I have worked as a teacher and a priest and for five years was the Gay Men's Sexual Health Counsellor at PACE, London.
I have worked in couples counselling and as an EAP counsellor with BUPA and Right Corecare, among others.
I work with men and women, individuals and couples, straight and gay, young and old.
In 12 years as a therapist, I have helped around 1,000 people!
I offer a Cognitive approach to counselling.
The cognitive approach looks at the connections between thoughts, beliefs, moods and behaviours.
At its heart is the opportunity to challenge and change the thoughts that tend to lead to problems such as panic attacks, sexual compulsion, eating disorders, substance abuse and relationship problems.
It is often the case that the more we struggle with difficult thoughts and feelings, the more confused and stuck we become. The goal of counselling is to help us develop new and more positive thought processes and better ways of living. The work can be very practical, looking at how to make adjustments in daily routine, for example, and usually involves the client in taking some 'homework' away to work on between sessions.
My counselling approach makes use of CBT and ACT.
Cognitive-Behavioural Therapy (CBT) looks at what we think and questions whether our thinking is rational. What is the evidence for our negative thoughts? How can we test them out, correct the distortions they contain and so move toward a more balanced way of thinking ? In time, awareness of the connections between moods, thoughts and behaviours, not only makes our thinking more flexible, but encourages us to test out alternative thinking in our daily lives.
Acceptance and Commitment Therapy (ACT), rather than looking at what we think, seeks to change our relationship with what troubles us, coming into the present moment - even if that moment is painful - and letting go of the impulse to leapfrog into the future. The goal is not so much getting rid of unwanted thoughts, feelings or sensations, but accepting them as part - but only part - of who we are. Once we step into the 'Now' of the Present Moment, we begin to realise that we are more than our thoughts and we do not have to wait for them to go away before we can live a happier life.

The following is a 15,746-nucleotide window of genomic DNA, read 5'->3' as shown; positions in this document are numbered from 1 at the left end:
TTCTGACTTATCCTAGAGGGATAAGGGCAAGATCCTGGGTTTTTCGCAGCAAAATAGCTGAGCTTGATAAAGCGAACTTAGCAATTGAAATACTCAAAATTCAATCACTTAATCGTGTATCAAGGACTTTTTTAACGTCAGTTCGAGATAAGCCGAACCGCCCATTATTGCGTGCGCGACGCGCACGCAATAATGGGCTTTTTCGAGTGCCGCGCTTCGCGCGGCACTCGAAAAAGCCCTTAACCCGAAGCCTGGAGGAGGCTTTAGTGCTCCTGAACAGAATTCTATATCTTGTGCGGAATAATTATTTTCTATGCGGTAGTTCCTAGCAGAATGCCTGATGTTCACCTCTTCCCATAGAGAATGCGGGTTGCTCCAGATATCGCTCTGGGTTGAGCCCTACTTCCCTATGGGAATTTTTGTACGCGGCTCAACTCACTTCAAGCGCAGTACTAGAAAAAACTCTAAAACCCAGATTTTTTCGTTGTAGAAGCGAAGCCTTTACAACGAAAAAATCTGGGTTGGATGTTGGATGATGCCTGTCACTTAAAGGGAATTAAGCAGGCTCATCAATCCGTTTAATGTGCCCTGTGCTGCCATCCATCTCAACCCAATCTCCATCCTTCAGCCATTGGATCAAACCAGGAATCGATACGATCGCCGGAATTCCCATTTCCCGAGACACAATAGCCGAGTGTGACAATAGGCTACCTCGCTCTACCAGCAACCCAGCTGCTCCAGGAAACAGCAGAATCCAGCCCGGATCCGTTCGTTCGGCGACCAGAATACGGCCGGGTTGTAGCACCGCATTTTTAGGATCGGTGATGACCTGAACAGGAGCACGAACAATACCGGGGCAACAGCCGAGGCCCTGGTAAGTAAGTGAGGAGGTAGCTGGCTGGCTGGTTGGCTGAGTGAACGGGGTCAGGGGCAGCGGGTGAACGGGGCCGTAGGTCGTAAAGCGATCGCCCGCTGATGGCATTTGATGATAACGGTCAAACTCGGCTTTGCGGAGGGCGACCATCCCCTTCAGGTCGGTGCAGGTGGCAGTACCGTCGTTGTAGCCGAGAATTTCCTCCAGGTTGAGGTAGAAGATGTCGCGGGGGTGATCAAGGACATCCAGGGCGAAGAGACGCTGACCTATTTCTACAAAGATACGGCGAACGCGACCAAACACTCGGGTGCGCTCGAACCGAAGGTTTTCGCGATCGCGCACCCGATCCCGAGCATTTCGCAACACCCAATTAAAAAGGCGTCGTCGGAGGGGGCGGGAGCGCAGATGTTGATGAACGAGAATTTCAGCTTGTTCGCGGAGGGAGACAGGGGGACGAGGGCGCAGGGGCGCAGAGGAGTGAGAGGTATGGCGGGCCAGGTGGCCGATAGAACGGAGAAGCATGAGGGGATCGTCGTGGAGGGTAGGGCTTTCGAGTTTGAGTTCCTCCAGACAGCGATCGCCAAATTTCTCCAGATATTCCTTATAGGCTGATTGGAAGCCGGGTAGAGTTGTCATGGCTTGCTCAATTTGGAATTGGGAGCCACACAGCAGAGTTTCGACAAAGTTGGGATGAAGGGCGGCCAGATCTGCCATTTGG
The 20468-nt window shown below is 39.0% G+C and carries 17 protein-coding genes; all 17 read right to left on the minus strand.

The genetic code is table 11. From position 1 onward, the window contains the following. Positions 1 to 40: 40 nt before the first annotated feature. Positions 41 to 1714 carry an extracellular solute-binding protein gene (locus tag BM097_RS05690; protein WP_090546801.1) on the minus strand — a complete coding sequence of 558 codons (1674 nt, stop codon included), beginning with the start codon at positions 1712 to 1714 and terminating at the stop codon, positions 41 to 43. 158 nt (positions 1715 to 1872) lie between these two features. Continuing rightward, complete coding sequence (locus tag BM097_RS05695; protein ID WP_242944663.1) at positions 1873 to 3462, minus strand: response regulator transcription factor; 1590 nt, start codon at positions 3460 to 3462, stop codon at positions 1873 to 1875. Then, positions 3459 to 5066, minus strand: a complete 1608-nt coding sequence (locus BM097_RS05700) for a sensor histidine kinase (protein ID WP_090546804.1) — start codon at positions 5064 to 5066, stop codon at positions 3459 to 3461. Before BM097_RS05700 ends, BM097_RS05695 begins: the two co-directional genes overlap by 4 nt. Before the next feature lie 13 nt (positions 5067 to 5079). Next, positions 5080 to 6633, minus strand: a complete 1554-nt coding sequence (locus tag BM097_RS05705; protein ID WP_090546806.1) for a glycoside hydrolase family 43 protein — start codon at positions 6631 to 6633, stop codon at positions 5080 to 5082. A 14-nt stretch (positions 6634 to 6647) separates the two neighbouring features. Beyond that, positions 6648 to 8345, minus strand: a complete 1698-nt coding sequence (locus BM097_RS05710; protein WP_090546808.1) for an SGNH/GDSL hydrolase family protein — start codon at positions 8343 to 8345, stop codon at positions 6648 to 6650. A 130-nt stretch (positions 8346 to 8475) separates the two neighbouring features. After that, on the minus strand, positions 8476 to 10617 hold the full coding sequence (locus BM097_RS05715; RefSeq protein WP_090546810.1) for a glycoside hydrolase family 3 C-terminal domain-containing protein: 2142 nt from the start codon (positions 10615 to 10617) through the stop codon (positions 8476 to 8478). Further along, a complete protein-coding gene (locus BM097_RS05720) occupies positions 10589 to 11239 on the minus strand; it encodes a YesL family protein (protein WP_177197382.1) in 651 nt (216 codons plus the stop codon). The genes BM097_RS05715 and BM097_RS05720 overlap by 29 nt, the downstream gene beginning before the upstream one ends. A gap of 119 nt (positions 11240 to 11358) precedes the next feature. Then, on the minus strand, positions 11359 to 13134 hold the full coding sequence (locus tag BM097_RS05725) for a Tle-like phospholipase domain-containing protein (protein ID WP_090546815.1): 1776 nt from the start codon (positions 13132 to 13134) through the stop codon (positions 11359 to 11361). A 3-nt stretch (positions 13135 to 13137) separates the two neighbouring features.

Counselling is also available for couples who want to understand what is going on in their relationships and change things for the better.
Together, we assess your issues and a strategy is agreed between us, with a manageable goal in view. We usually contract for six sessions, though the number of sessions is not fixed and you may find you are helped in less than six.
I offer Integrative and Transpersonal approaches to psychotherapy.
Integrative therapy draws from many sources in the belief that no one approach has all the truth. It seeks to draw disparate elements into a comprehensive whole.
Past events, particularly in childhood can often hold the key to understanding negative thoughts and emotions. The Integrative approach seeks to understand both the roots of psychological problems in the past, as well as their purpose in forming the person we are still becoming in the present.
Transpersonal therapy includes a spiritual dimension in the exploration of psychological material, but it is not concerned with promoting any particular creed or religious tradition.
It views the human psyche as having a central core Self or Soul, which is the centre of a person's identity. The word ‘transpersonal’ comes from the Latin trans, meaning 'beyond' and persona, meaning 'mask'. The therapy facilitates the unfolding of the core or true Self - the person beneath the mask of conformity, habit or compulsion.
Psychotherapy varies in duration from a few weeks to a few years! The overall goal is a greater tolerance of life’s experiences, personal and spiritual maturity and an increase of creativity and connection with life.
It applies to people of faith, as well as those who do not profess religious faith. Its focus is on spirituality, rather than the contents of belief.
I make use of a range of techniques, including reflective listening, exploring family history, dreams, art therapy and guided meditation.
The therapist is not superior to the client. The consciousness of one person has a direct impact on that of the other and vice versa.
Whether you are a counsellor, therapist, manager, or working in any of the helping professions, you are likely to be affected by the distress, pain and fragmentation of the people you work with.
Supervision allows a space in which to meet with a fellow professional in an effort to make you more effective in working with people.
This is done through becoming more aware of your reactions to people and exploring other ways of working with them, as well as drawing on support for your work and ensuring that the work is maintained to a high standard of professionalism.
I use a process model of supervision, in which both the therapy session and the here-and-now experience of supervision inform practioners' awareness of their work.
Supervision is available on a group basis in Fleet Street and on a one-to-one basis in both Central and South West London.
Photograph of Stephen Weaver ©2013 Alex Rumford (alexrumford.com)